“Local congestion is good for business; it signals the presence of people, money and activity. Regional congestion, by contrast, implies the opposite."  

I really don't see how these are opposites.  I especially don't see how you're getting lots of "good" local congestion w/o any regional congestion.  They're related.  Downtown Toronto isn't going to be packed with cars unless those cars are coming from someplace else - and it doesn't really make sense to me that its just coming from local areas.  They're mostly coming from places that need to also use regional connections.  And nobody is taking regional mass transit into downtown Toronto just to grab a car and drive around the area.  If anything more people drive on the regional roads, park somewhere convenient, and then use public transit to get to the 'locally congested' areas.

Looking at Waterloo, it often feels like most of the "local" congestion is just congestion related to the feeding into of 85 and the other main routes into/out of the city.  

It also seems to miss that we generally want both regional and local "congestion" at least some of the time because it means we haven't completely overbuilt our infrastructure (not to mention its almost certainly not possible to avoid congestion in a lot of situations).

Am I just missing something?
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I disagree with the article.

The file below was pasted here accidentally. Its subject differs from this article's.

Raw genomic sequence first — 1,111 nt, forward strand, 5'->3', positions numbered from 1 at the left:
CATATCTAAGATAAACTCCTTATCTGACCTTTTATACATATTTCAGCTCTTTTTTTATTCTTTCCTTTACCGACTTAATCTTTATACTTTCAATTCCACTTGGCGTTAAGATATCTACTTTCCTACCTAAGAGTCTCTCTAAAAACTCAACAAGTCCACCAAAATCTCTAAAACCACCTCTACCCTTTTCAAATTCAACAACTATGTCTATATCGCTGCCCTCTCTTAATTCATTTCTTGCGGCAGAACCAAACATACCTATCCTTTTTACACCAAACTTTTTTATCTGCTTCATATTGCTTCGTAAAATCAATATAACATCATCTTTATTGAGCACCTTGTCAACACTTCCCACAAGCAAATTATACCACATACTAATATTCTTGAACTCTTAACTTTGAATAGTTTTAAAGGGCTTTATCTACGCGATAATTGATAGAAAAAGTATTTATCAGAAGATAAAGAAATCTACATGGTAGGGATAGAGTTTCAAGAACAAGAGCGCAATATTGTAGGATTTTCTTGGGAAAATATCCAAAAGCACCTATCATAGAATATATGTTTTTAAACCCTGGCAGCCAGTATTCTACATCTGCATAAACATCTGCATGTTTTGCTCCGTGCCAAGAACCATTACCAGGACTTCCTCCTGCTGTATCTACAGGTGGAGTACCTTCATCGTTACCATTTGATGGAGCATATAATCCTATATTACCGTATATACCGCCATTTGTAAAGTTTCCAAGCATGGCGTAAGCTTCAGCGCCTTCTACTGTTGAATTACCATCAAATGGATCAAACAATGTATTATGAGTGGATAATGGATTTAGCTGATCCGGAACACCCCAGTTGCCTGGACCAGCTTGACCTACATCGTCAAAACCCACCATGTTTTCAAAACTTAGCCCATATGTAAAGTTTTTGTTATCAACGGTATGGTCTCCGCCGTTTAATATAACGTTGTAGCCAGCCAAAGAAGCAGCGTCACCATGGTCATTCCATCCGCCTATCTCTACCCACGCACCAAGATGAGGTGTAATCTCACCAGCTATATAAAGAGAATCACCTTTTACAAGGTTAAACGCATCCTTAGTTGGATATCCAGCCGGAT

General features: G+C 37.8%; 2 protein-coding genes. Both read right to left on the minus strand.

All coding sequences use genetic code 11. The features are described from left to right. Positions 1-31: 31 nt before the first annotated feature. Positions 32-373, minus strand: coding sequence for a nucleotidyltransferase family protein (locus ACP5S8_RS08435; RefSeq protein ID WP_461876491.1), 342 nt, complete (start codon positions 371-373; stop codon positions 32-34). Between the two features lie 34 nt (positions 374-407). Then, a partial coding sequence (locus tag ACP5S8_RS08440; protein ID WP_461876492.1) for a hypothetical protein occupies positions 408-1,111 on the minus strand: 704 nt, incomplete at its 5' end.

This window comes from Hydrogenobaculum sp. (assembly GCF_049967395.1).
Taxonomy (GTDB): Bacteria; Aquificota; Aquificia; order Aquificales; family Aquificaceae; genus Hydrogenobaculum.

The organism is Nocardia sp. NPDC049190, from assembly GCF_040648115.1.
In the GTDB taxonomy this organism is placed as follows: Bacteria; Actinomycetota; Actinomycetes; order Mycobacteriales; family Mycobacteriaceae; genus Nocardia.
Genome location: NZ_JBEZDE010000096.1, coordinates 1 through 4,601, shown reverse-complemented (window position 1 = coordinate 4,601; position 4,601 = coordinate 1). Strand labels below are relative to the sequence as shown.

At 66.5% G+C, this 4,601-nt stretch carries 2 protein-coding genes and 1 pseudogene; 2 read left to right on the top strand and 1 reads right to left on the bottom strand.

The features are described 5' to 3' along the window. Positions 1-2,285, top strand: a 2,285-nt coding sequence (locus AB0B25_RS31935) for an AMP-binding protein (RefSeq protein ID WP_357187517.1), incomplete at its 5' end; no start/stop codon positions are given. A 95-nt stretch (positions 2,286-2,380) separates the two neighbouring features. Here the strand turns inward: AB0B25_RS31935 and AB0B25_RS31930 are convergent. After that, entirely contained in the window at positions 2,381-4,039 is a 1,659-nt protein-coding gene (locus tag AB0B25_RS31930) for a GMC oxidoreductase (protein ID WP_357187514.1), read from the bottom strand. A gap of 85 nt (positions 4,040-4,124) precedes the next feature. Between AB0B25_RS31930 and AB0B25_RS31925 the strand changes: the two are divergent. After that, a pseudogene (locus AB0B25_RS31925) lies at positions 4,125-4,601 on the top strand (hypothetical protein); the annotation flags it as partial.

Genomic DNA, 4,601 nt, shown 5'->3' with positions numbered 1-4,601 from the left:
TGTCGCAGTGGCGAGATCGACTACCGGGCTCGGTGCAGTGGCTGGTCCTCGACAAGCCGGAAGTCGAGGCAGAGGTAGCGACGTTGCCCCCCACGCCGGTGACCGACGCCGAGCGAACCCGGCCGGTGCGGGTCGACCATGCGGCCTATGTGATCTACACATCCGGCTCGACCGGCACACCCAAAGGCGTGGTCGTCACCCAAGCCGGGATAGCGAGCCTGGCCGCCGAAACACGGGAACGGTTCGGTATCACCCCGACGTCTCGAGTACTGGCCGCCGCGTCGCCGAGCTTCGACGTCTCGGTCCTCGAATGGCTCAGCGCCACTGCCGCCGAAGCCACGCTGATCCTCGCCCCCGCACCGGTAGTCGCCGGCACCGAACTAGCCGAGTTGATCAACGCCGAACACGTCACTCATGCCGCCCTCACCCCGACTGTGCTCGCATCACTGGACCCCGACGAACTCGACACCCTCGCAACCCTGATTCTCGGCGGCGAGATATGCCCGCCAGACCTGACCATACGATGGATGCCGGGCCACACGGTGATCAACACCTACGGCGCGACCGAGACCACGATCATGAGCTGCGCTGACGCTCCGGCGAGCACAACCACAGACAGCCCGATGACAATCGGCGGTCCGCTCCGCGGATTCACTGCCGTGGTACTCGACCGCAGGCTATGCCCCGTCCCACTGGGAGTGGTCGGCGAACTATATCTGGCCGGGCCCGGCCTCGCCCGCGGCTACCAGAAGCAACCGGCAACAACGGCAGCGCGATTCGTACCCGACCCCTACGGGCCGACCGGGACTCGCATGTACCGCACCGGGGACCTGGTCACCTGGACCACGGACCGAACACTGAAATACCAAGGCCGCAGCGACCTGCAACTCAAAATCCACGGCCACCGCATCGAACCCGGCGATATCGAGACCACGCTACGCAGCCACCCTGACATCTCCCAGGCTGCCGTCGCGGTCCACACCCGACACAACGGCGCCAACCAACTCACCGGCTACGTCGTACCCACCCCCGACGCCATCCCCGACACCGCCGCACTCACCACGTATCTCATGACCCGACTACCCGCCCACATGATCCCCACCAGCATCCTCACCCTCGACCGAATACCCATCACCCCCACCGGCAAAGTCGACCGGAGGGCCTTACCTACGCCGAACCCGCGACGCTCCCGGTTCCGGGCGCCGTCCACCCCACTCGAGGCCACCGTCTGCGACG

Congestion = loss of productivity or quality of life. Disney figured this out in its theme parks - originally, people thought "big lines = yay, lots of people, I must be making money!", but no - because they're stuck in line, not spending money. So, Disney invented free virtual queuing (FastPass), available to all guests - so they can be out spending money instead of stuck in line. It's a win-win.

I don't think you can just cross your arms, close your eyes and nod your head up and down in satisfaction and go "Yup, this is great" at hundreds of thousands of people stuck in traffic.
For daily ion construction updates, photos and general urban rail news, follow me on twitter! @Canardiain
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(07-15-2017, 03:08 AM)Canard Wrote: I disagree with the article.

Congestion = loss of productivity or quality of life.  Disney figured this out in its theme parks - originally, people thought "big lines = yay, lots of people, I must be making money!", but no - because they're stuck in line, not spending money.  So, Disney invented free virtual queuing (FastPass), available to all guests - so they can be out spending money instead of stuck in line.  It's a win-win.

I don't think you can just cross your arms, close your eyes and nod your head up and down in satisfaction and go "Yup, this is great" at hundreds of thousands of people stuck in traffic.

What I would say is that it is an unavoidable consequence of a densely-packed, attractive place to be — even pedestrian areas can be congested if they’re popular enough — so it can be evidence of something good. But it’s absurd to call congestion itself good.

However, just because it is bad doesn’t mean the obvious response of widening the road is correct. If a road is congested, that means there is insufficient capacity for the people who want to use it. That in turn is at least in part because there is no fee for using the road, so people use it whether or not they actually need to. But if a large capacity expansion is warranted, that can be had for much less cost by building rapid transit. A 4-lane road where 2 of the lanes are LRT tracks has an unbelievably high capacity, way more than twice the capacity of a 2-lane road.